Abe Lincoln’s emotional strengths

Mocked as “a third-rate Western lawyer” and a “fourth-rate lecturer,” Abraham Lincoln turned out to be a political genius: not because he mastered politics but because of his emotional strengths:
  • Empathy. Lincoln could put himself in other people’s shoes. He was rare among anti-slavery orators in trying to comprehend slave owners’ positions, arguing “They are just what we would be in their situation.”

  • Humor. He loved telling about when Revolutionary War hero Ethan Allan visited England and was teased for being American. At one point, the British resorted to tacking a picture of George Washington on an outhouse. Prodded, Allen finally remarked that the picture was well placed because “There is nothing that will make an Englishman s___ so quick as the sight of Gen. Washington.”

  • Magnanimity. When he put three main rivals in his Cabinet, everybody thought he’d flunked his first leadership test.

    Edwin Stanton, for instance, had humiliated Lincoln by calling him a “long-armed ape” and shunning him. Even so, Lincoln appointed him war secretary, saying Stanton’s aggressiveness made him perfect for the job.

    “We needed the strongest men of the party in the Cabinet,” Lincoln said. “I had no right to deprive the country of their service.”

  • Generosity of spirit. Sharing both credit and blame, Lincoln took the heat for others’ profiteering on Civil War supplies and later shared credit for winning the war with Gen. Ulysses Grant.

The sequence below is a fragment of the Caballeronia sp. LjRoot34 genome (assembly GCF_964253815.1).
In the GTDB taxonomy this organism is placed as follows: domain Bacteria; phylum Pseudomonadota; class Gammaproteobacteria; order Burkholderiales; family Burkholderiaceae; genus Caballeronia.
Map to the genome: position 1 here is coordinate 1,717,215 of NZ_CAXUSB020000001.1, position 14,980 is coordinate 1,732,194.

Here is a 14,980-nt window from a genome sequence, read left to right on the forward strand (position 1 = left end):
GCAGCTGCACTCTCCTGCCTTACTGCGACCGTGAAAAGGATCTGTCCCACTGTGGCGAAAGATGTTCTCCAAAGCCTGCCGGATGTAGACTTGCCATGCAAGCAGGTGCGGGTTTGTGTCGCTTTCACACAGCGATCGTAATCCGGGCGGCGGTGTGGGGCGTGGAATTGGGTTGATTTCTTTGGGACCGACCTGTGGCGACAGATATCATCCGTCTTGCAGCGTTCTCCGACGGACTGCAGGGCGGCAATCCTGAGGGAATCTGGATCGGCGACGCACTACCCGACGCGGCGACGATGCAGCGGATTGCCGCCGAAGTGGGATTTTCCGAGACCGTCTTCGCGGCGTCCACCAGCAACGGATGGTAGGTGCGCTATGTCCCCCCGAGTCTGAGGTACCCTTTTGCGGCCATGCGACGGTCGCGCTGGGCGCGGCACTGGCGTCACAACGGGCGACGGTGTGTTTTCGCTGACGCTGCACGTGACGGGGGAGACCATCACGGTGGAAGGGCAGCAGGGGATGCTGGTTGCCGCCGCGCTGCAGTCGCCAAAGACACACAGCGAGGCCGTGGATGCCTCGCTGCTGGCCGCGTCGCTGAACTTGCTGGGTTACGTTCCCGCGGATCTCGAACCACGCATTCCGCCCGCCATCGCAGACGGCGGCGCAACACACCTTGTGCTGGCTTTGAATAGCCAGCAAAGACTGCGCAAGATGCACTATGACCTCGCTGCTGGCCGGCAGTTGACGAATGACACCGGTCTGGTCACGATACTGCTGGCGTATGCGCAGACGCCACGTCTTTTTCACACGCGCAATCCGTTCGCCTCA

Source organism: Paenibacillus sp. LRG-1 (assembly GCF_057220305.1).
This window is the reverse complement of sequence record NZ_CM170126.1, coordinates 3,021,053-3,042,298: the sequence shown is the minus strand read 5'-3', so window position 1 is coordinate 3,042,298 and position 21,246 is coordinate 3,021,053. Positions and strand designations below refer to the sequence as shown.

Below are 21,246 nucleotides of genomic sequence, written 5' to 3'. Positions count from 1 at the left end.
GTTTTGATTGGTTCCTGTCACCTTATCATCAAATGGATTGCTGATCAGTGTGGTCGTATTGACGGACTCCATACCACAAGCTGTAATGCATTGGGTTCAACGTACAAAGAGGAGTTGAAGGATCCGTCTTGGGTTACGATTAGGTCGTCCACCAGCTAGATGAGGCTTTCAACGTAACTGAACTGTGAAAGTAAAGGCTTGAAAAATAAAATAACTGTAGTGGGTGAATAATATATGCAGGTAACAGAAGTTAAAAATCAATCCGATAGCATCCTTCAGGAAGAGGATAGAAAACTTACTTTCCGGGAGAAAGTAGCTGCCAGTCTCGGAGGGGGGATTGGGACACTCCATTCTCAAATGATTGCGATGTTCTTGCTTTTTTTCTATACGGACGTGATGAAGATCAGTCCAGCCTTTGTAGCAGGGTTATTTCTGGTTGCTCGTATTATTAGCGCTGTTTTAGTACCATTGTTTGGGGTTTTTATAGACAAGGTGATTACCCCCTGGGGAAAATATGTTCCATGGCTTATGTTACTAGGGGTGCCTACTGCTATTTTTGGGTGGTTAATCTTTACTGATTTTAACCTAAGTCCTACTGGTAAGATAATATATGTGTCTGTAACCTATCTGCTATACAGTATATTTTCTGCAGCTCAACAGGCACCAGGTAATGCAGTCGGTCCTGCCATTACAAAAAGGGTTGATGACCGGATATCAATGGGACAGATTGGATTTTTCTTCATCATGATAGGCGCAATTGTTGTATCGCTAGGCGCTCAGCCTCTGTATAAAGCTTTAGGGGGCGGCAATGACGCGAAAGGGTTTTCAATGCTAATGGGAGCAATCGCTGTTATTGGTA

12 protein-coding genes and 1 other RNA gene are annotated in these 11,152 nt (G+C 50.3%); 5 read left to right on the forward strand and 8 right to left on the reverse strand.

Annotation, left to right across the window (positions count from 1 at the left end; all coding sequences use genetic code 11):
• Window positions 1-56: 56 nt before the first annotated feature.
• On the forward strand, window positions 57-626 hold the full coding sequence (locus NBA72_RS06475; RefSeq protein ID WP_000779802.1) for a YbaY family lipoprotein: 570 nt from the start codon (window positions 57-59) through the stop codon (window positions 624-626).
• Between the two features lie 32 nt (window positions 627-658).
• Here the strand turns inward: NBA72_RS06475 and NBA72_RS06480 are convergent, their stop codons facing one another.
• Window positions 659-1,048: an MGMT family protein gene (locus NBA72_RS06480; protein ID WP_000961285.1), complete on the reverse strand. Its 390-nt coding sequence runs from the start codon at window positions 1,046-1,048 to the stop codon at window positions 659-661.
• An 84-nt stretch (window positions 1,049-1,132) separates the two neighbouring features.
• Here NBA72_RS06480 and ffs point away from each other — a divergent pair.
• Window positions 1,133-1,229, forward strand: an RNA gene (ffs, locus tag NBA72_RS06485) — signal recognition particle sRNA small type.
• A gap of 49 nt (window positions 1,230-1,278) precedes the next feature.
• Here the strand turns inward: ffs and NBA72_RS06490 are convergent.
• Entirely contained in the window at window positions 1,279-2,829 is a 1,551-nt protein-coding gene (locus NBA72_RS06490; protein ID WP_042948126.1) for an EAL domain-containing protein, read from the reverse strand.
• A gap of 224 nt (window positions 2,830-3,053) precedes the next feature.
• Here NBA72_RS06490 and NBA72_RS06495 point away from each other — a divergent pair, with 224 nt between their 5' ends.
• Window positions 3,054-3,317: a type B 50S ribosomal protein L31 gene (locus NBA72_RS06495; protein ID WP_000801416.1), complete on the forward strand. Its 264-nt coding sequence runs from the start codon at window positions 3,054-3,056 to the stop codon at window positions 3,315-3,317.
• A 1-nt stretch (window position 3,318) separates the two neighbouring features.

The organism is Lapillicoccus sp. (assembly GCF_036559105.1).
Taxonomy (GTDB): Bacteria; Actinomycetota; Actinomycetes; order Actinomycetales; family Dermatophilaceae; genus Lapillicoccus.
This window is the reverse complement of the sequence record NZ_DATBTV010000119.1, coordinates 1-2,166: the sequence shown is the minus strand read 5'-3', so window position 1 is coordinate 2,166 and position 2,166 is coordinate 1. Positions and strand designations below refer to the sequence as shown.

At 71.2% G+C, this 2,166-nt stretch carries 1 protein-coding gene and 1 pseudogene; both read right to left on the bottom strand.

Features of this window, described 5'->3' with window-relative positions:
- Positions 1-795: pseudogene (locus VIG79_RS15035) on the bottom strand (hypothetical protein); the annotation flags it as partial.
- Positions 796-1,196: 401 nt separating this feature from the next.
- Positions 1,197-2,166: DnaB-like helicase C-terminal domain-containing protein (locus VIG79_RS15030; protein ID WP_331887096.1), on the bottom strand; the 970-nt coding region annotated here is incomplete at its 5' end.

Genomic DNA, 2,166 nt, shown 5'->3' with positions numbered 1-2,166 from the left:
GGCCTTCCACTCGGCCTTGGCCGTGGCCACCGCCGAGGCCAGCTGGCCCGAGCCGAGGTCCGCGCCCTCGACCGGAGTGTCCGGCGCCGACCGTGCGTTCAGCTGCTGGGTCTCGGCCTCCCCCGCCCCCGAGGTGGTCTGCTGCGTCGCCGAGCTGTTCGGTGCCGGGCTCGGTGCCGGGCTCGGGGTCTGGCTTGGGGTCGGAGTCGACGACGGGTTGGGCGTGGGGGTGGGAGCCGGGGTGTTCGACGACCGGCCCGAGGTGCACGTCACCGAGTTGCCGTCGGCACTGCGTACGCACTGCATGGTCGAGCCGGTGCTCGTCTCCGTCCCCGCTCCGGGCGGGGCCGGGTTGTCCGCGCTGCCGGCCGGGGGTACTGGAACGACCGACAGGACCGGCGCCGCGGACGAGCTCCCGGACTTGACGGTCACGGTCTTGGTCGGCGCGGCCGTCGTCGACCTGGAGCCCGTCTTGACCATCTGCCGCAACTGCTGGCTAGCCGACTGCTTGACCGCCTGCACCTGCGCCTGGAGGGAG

• Perspective. The president tolerated errors as long as the job got done. After investigating Grant’s drinking problem, Lincoln decided that it didn’t affect Grant’s ability to win battles. When officials complained, Lincoln told them that if he could find the brand of whiskey Grant drank, he’d send some to all his generals.

  • Self-control. Sometimes, Lincoln wrote an angry letter, then put it aside until he cooled off. When Gen. George Meade let Robert E. Lee slip away after Gettysburg, Lincoln fumed that catching Lee would have ended the war. He stuck the letter in an envelope marked “To Gen. Meade, never sent, or signed.”

  • Balance. Lincoln took time to relax. In the evening, he regularly entertained friends.

  • Social conscience. Lincoln wanted to accomplish something worthy. When an economic depression hit Illinois in the late 1830s and stranded his public works projects, Lincoln sank into a personal depression.

    Warned that if he didn’t rally he’d die, Lincoln said he’d willingly die but that he’d “done nothing to make any human being remember that he had lived.” Only a desire to improve the world pulled him out of his funk.
— Adapted from “The Master of the Game,” Doris Kearns Goodwin, Time.